The adjective class can be established in all languages but the exact justification is peculiar to each language (Dixon 2004). In this paper, the author examines the distribution of adjectives in Logba, a sparsely described Ghana-Togo Mountain (GTM) language spoken by 7,500 people, influenced and threatened by Ewe. He shows that the adjective class comprises seven underived and non-ideophonic adjectives, several derived adjectives, and a number of ideophonic words. Logba has an active noun class system. The author shows that unlike other modifiers such as quantifiers, adjectives do not show concord with the noun head. He also describes the properties of the members of the adjective class and the processes for the formation of derived adjectives. This includes compounding a verb plus its nominal complement, verb reduplication, and suffixation. The findings confirm that Logba is not too different from other Niger-Congo languages in terms of the structural composition of the adjective class and its properties.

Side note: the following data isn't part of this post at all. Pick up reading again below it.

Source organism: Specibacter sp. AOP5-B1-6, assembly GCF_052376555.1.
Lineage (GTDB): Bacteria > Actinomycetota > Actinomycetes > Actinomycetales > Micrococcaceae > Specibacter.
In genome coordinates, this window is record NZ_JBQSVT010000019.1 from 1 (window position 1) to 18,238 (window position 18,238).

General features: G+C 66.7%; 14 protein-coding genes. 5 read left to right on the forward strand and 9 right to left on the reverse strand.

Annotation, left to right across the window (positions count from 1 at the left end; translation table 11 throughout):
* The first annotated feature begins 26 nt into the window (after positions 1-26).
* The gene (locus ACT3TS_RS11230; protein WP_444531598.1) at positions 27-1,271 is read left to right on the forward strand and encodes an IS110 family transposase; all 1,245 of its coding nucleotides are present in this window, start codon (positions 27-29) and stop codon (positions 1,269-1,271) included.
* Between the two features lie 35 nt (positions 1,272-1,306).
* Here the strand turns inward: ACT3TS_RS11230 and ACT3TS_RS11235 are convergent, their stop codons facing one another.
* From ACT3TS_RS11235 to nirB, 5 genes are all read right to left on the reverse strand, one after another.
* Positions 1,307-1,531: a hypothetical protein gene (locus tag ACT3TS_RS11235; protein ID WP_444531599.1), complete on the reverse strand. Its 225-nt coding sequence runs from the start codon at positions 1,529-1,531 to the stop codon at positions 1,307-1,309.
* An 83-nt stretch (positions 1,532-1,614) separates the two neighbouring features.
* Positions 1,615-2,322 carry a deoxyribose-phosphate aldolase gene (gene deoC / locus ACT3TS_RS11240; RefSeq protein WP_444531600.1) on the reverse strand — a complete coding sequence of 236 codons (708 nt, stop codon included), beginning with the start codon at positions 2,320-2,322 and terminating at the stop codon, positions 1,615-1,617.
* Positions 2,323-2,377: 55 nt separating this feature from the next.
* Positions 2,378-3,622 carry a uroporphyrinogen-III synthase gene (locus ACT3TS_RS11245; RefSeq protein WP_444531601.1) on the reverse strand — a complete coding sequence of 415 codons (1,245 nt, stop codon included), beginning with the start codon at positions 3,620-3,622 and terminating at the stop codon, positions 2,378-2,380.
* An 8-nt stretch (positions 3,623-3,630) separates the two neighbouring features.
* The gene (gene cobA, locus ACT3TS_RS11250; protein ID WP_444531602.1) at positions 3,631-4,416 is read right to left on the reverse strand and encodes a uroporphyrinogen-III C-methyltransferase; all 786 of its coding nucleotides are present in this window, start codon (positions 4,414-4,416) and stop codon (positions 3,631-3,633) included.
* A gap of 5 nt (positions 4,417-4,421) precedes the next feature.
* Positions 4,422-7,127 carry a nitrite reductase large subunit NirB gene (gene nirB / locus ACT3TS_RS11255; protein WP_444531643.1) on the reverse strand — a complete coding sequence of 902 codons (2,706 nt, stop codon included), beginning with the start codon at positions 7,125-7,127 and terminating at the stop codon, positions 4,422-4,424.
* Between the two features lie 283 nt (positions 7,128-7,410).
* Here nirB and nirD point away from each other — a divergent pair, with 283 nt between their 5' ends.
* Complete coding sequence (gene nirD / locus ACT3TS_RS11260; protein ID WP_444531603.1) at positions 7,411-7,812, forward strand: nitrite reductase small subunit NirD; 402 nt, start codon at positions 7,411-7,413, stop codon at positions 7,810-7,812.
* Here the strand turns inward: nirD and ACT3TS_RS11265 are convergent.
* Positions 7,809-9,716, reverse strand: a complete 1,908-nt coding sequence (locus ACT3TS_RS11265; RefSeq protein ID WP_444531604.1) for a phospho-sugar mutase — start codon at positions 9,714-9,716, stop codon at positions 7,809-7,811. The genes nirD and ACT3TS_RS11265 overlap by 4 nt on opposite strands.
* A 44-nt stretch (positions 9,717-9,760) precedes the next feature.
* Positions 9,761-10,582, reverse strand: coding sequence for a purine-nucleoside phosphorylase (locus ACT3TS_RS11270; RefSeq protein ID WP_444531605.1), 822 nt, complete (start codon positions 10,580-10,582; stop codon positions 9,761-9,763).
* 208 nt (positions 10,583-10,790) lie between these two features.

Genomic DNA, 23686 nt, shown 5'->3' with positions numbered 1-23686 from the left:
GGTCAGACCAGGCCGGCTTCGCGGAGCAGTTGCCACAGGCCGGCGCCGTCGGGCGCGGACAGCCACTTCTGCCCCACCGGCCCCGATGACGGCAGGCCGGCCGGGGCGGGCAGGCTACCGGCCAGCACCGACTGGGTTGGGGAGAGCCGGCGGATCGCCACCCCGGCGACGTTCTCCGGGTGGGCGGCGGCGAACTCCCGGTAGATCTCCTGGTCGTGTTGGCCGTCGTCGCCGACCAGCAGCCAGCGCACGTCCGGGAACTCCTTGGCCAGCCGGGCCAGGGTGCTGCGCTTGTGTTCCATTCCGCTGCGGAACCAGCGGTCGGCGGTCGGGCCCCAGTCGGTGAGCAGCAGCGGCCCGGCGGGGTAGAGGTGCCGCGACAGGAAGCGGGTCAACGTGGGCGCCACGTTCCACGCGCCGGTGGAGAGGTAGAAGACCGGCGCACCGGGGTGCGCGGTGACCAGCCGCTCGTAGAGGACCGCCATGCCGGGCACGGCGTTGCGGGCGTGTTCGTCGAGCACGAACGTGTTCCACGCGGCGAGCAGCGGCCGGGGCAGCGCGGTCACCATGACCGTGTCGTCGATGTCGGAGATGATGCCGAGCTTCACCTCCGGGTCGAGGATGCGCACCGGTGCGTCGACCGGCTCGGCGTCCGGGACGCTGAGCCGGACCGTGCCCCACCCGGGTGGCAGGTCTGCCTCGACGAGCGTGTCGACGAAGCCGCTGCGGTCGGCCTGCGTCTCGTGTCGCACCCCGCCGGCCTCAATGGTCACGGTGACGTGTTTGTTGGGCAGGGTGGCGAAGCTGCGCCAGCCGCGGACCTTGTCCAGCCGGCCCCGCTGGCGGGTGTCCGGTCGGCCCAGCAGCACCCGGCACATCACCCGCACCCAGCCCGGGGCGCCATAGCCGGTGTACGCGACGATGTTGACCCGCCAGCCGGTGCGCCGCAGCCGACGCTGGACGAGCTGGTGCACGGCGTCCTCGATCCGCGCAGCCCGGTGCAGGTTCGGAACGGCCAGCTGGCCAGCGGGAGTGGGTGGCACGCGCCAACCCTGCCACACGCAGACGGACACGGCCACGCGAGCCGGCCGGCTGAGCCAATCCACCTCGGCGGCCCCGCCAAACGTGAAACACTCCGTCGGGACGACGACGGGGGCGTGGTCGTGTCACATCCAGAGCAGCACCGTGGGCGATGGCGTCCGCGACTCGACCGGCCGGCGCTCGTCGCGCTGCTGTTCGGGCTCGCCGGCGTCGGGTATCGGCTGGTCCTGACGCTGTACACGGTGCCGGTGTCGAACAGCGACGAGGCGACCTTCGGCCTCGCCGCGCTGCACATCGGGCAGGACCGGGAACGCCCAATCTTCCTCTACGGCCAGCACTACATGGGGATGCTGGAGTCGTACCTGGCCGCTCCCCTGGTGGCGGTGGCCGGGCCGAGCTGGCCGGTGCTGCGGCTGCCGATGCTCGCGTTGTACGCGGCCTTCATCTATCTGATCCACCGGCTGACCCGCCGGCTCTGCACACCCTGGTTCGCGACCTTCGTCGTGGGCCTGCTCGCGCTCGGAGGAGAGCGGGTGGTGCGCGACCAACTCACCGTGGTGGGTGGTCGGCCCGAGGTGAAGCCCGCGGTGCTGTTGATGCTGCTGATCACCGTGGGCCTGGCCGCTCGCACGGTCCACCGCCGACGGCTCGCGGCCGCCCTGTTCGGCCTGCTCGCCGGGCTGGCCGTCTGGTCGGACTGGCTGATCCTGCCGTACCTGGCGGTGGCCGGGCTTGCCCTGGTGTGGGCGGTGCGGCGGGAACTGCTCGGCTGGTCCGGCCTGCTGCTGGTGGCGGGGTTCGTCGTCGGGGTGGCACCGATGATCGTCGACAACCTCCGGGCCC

Selected Proceedings of the 38th Annual Conference on African Linguistics: Linguistic Theory and African Language Documentation
edited by Masangu Matondo, Fiona Mc Laughlin, and Eric Potsdam
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